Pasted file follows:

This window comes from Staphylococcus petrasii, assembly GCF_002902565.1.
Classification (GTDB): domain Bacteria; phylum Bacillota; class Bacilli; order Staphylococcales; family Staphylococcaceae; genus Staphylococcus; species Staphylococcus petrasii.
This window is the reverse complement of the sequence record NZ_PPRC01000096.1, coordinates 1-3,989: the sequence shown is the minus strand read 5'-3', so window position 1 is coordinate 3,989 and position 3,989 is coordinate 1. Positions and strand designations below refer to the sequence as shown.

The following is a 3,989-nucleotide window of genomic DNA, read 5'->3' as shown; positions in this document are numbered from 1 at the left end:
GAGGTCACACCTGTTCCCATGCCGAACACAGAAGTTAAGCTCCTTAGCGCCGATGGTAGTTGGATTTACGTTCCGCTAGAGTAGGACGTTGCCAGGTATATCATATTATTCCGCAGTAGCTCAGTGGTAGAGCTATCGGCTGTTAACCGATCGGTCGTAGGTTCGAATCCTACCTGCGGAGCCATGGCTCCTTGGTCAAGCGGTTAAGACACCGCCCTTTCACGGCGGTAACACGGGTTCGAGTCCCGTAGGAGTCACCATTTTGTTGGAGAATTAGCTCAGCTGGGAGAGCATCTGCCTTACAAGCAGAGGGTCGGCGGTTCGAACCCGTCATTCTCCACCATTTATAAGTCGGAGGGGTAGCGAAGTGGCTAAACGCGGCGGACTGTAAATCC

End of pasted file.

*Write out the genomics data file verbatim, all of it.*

This window comes from Staphylococcus petrasii, assembly GCF_002902565.1.
Classification (GTDB): domain Bacteria; phylum Bacillota; class Bacilli; order Staphylococcales; family Staphylococcaceae; genus Staphylococcus; species Staphylococcus petrasii.
This window is the reverse complement of the sequence record NZ_PPRC01000096.1, coordinates 1-3,989: the sequence shown is the minus strand read 5'-3', so window position 1 is coordinate 3,989 and position 3,989 is coordinate 1. Positions and strand designations below refer to the sequence as shown.

The following is a 3,989-nucleotide window of genomic DNA, read 5'->3' as shown; positions in this document are numbered from 1 at the left end:
GAGGTCACACCTGTTCCCATGCCGAACACAGAAGTTAAGCTCCTTAGCGCCGATGGTAGTTGGATTTACGTTCCGCTAGAGTAGGACGTTGCCAGGTATATCATATTATTCCGCAGTAGCTCAGTGGTAGAGCTATCGGCTGTTAACCGATCGGTCGTAGGTTCGAATCCTACCTGCGGAGCCATGGCTCCTTGGTCAAGCGGTTAAGACACCGCCCTTTCACGGCGGTAACACGGGTTCGAGTCCCGTAGGAGTCACCATTTTGTTGGAGAATTAGCTCAGCTGGGAGAGCATCTGCCTTACAAGCAGAGGGTCGGCGGTTCGAACCCGTCATTCTCCACCATTTATAAGTCGGAGGGGTAGCGAAGTGGCTAAACGCGGCGGACTGTAAATCC